Glastonbury festival organisers have urged fans not to use automatic page-refreshing apps such as Refreshinator to secure tickets.
Coach tickets for the UK’s most famous music event went on resale today (Thursday), with general ticket resales to begin on Sunday.
All 135,000 general sale tickets for the event were snapped up in less than an hour when they went on sale last autumn, with 15,000 coach tickets taking just 23 minutes to sell.
With demand high, many fans used page-refreshing apps such as Refreshinator to help beat online queues. Refreshinator, created by Batlabs UK, continuously refreshes the ticket holding page, until the user is connected to the purchasing page. Once connected, it alerts the user with an alarm, meaning customers don’t have to wait by the phone.
However, Glastonbury officials have told fans that their order could be invalidated by using Refreshinator, and, according to Somerset Live, asked them to “play it safe”.
They also said page-refresh apps could cause the website to crash, that fans could miss a slow-to-load page and that the £1.99 spent on Refreshinator could actually be a waste of money as some browsers offers free refresh apps.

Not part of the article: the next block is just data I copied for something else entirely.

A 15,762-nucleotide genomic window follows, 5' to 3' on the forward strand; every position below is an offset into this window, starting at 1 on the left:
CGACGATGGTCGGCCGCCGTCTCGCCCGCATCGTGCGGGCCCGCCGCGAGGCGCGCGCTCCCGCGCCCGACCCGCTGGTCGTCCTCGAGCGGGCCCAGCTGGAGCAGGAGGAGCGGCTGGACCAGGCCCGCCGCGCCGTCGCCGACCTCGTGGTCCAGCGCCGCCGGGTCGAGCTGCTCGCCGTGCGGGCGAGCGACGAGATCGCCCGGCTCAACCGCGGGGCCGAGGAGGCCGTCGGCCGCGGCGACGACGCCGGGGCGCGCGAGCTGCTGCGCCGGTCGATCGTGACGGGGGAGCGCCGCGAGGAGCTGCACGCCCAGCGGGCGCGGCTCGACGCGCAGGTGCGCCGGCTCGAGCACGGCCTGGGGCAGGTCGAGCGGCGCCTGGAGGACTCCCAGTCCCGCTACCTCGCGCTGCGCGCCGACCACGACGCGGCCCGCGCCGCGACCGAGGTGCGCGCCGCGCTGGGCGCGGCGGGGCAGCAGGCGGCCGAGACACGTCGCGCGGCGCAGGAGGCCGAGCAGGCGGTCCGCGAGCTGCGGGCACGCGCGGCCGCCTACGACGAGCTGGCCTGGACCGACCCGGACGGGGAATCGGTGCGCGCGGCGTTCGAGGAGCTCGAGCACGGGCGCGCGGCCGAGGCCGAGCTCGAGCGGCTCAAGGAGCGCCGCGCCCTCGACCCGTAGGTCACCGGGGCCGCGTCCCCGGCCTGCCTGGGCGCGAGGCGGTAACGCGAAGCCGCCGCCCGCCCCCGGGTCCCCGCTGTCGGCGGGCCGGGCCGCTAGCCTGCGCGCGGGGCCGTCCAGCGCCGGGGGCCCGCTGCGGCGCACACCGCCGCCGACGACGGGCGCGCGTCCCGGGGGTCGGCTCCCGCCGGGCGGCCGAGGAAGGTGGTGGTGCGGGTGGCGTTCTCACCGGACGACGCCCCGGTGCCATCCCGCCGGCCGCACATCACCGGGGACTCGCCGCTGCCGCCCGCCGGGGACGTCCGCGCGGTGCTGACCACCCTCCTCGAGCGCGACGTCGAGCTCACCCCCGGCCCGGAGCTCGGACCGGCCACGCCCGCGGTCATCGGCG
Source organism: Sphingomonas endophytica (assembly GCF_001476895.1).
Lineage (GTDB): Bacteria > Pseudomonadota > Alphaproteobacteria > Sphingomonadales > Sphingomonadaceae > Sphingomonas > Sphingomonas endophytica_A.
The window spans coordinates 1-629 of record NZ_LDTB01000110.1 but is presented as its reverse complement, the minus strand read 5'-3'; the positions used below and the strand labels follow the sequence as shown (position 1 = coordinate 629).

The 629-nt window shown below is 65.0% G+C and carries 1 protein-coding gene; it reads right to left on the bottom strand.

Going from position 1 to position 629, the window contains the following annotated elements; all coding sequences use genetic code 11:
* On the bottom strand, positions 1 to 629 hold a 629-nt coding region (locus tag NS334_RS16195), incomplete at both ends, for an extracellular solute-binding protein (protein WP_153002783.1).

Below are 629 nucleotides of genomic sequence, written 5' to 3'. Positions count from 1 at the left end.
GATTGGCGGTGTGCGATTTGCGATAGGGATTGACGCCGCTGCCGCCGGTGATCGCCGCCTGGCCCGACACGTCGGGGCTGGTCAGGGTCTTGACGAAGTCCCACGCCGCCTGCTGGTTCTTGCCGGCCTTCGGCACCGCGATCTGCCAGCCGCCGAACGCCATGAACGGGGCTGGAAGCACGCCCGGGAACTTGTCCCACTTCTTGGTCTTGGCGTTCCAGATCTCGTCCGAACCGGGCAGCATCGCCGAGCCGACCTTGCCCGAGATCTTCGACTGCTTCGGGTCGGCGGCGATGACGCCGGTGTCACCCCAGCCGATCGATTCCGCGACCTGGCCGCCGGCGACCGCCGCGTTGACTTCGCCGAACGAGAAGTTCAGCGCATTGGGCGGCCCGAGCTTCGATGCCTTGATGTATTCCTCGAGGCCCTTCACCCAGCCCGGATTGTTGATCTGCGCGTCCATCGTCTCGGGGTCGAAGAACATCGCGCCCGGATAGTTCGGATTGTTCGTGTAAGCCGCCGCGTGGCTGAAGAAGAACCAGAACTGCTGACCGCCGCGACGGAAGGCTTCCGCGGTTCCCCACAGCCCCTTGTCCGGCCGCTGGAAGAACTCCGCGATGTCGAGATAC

“Glastonbury could potentially invalidate your ticket order if the website catches you using an automatic page-refreshing app,” organisers told Somerset Live. “In their terms and conditions, it states that “Glastonbury Festival will cancel all bookings made using multi-hit software or applications to ensure everyone has a fair and equal chance of getting a ticket.”
“The developers of the app have warned that if too many people use the Refreshinator app at the same time, it could slow down the official ticket site and could even cause the website to crash.”
The creators of the Refreshinator admitted to Somerset Live last year that the app could slow down the Glastonbury website.